Im in a bit of a dry spell with eve. I’m having trouble focusing, and school is not helping. Although I still log in every day, its mainly just to say hi and ship spin for a few. During these times I like to train long skills. That Is why in one go Im getting BattleCruisers And Battleships to Level 5. This helps me still have a goal. I want to be able to fly all Amarr sub-capital ships (and eventually the capitals to) My question to you, what do you do when things get dull? What do you do when you need to train a skill that takes half your life to complete?

## Archive for April, 2010

## Some Tools You May Need For P.I.

Posted in How To, OOC with tags eve online, P.I., PI, Planetary Interaction, tyrannis on April 26, 2010 by yakshamashPlanetary interaction is coming, and needless to say I’m frigging pumped to planet spin! Some of you may not feel the same way, but I know for a fact most of you will at-least Try P.I. Its another thing to do, to profit from, and to master. In eve online, mastering something is all about optimization. Weather your an Industrialist working to make the most profit from the least amount of “stuff” or a Combat pilot finagling your fit to push out the most tank and dps your ship will allow, you are optimizing. I have a feeling that this will stay constant in PI. If you want to know how to optimize ANYTHING you talk to a computer scientist, lucky for you, I am one. From what I have seen of PI, it will consist of points, connected by routes. You show that to a computer scientist, chances are they will say “HEY thats a directed Graph!!!” and what do you know, we study graph theory.

Although I don’t know for sure if they will be of use, I’m pretty certain that these four algorithms will help you optimize your planetary networks, and they are something that you should at least familiarize your self with.

**Some Terms To Know**

**Tree**– An acyclic graph contained within a graph.**Acyclic –**The only way back to a point you are coming from is to backtrack the same path you took to get there.

The first two algorithms are for finding the “minimum spanning tree.” In simple terms, they find the tree within a graph that will hit all points, with the least amount of distance overall.

**PRIMS ALGORITHM**

Complements of the fabled Wikipedia….

**Kruskals Algorithm** –

Another minimum spanning tree algorithm, and once again this table is complements of wikipedia.

** **

Next we have an algorithm to solve the **Shortest Path Tree – **This is a tree that is created from a single point, and it connects all other points to it in the shortest way possible.

**Dijkstra’s Algorithm – **

**Let the node at which we are starting be called the initial node. Let the distance of node Y be the distance from the initial node to Y. Dijkstra’s algorithm will assign some initial distance values and will try to improve them step-by-step.**

- Assign to every node a distance value. Set it to zero for our initial node and to infinity for all other nodes.
- Mark all nodes as unvisited. Set initial node as current.
- For current node, consider all its unvisited neighbors and calculate their distance (from the initial node). For example, if current node (A) has distance of 6, and an edge connecting it with another node (B) is 2, the distance to B through A will be 6+2=8. If this distance is less than the previously recorded distance (infinity in the beginning, zero for the initial node), overwrite the distance.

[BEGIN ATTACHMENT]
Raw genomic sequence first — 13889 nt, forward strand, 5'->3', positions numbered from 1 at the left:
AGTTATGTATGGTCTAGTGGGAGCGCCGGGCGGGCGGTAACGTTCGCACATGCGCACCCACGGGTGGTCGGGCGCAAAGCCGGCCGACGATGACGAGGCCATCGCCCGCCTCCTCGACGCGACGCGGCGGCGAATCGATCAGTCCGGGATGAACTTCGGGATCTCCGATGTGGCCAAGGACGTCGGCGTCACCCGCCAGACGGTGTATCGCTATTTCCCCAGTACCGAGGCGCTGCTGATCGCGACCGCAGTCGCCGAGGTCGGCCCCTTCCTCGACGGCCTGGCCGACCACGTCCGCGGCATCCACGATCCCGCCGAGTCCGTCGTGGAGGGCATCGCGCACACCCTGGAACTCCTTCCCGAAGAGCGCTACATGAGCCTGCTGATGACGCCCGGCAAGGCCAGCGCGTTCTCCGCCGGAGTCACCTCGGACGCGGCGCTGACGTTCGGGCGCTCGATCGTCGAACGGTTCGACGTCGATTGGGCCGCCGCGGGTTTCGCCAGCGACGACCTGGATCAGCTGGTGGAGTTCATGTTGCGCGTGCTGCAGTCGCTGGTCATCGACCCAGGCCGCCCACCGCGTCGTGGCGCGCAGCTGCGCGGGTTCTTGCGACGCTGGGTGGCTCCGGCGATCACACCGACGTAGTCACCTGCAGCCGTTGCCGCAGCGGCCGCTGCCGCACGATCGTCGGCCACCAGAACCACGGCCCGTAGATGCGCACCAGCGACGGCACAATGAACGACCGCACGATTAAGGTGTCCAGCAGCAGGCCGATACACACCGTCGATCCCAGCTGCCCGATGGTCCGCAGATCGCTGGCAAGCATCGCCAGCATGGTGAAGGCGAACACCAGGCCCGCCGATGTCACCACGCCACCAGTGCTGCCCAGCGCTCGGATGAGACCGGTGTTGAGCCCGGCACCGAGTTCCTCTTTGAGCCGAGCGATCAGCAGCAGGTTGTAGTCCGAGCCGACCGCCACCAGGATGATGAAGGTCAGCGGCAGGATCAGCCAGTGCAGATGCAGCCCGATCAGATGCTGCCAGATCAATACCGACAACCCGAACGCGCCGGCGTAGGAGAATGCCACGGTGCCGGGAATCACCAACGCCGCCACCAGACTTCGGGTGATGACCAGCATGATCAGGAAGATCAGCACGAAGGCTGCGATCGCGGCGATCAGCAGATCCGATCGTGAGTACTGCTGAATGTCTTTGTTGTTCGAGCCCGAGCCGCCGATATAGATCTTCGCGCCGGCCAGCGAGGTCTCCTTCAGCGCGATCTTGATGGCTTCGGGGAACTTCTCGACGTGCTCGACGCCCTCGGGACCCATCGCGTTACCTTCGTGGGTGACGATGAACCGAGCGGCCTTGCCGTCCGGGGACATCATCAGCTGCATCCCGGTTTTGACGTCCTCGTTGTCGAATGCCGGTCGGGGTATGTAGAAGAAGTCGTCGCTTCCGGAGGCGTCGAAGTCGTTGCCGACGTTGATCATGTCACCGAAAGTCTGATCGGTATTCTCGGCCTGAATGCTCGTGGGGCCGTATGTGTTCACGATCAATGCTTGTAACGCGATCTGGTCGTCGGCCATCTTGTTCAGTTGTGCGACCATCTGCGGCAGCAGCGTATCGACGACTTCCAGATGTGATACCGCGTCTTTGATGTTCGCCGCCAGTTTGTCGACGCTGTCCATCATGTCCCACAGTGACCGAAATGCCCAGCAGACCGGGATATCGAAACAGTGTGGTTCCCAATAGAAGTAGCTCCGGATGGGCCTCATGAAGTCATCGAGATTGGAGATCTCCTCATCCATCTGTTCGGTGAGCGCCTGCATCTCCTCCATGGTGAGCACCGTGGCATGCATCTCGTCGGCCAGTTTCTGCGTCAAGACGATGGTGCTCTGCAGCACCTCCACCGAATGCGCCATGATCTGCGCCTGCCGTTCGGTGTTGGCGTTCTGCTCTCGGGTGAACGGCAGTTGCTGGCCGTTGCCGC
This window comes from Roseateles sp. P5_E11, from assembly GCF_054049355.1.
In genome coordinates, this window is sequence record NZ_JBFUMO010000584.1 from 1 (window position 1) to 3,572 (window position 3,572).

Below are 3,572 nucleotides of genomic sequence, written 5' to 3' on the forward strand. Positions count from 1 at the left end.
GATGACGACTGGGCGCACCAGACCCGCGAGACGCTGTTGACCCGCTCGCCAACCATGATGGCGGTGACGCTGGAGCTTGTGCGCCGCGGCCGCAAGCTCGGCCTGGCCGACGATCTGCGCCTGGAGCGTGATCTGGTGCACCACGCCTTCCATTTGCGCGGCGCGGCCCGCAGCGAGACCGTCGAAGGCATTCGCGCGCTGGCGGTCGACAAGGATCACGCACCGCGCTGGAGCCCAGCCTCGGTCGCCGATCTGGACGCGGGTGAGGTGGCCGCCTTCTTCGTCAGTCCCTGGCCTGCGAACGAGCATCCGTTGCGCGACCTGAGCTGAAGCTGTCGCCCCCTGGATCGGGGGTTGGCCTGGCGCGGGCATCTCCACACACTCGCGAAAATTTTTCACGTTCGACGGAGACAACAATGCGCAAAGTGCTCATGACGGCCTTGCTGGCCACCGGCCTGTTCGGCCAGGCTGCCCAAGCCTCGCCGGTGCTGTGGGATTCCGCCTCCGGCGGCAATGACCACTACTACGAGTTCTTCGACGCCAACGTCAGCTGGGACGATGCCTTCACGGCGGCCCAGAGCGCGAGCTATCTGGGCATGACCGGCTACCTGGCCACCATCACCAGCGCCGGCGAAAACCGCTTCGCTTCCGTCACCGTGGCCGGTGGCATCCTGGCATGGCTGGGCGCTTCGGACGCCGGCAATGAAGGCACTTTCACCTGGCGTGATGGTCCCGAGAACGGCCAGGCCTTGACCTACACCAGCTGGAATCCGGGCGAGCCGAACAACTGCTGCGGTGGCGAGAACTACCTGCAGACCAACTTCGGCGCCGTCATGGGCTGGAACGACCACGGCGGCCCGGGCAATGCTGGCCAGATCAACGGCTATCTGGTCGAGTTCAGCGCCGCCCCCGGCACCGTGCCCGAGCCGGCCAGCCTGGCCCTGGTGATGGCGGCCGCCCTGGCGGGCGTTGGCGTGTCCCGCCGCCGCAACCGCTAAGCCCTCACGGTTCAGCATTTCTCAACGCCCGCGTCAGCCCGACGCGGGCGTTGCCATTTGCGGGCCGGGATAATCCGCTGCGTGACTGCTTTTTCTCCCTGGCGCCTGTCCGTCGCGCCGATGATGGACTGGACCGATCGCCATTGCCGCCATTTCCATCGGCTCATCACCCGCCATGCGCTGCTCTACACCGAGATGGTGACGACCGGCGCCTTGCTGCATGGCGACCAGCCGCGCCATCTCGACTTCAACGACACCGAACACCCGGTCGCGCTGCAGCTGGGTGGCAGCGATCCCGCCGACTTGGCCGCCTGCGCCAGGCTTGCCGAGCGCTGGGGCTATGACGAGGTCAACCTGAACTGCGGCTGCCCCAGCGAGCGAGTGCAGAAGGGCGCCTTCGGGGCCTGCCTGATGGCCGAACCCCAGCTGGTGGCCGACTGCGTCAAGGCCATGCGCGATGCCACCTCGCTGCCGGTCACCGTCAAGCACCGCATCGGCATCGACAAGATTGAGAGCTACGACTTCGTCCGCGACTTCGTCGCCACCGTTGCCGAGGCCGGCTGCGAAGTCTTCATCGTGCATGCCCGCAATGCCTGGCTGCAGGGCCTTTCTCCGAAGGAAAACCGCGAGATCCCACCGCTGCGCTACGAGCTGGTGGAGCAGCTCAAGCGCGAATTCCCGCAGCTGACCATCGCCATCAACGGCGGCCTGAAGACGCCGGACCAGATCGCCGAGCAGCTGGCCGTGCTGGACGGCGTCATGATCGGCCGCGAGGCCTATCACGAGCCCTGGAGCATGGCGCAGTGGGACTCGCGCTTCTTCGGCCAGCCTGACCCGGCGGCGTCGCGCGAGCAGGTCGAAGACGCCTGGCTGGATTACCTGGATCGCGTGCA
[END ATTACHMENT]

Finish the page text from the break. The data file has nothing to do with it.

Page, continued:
- When we are done considering all neighbors of the current node, mark it as visited. A visited node will not be checked ever again; its distance recorded now is final and minimal.
- If all nodes have been visited, finish. Otherwise, set the unvisited node with the smallest distance (from the initial node) as the next “current node” and continue from step 3.

Here is a image demonstrating Dijkstras

Now for my last and final algorithm we have one to solve the problem of **Maximum Flow**. Its called several different things, but for low lets just call it the augmenting path algorithm. This solves how to get the maximum amount of Stuff from one point to another, while visiting all points, with constraints on the amount of “Stuff that can flow through the tubes.” This diagram is somewhat self explanatory, although a few things are worth noting. the #,#+ or #,#- may seem a bit odd. The first number represents the amount of additional flow that can be brought from the source to that vertex. The second number is the name of the vertex that flows into the one being labeled. If this seems a bit unclear, spend a bit looking at the process worked out and see if you can get a feeling for it.

Well I hope this helps in some way, or at the very least introduced you to the wild and exciting world of graph theory. Although some of these concepts may be a bit fuzzy to you, with a bit of practice and some critical thinking, you may be able to use them to set up your P.I. colonies for maximum efficiency. If you need anything explained in more detail, or just cleared up in general feel free to leave a comment and I will get back to you as quickly as I can,

(p.s Watch this space, there may be a colony lay-0ut optimizer program in the works once Tyrannis is released)

## MOFA Again

Posted in Uncategorized on April 1, 2010 by yakshamashI find myself eating my words. I am now back in MOFA, and we are rallying a move to the constellation. Our efforts to move to 0.0 have been fruitless, and the alliance was more and more starting to feel like a fancy chartroom. We have decided to push the entire alliance to move to MOFA and we have made it mandatory for RAG. The idea is to consolidate, train the noobs, and move upward and onward. In roughly six months we will be cap-fleet ready, and hopefully moving to null-sec will be in reach. For now though, MOFA it is…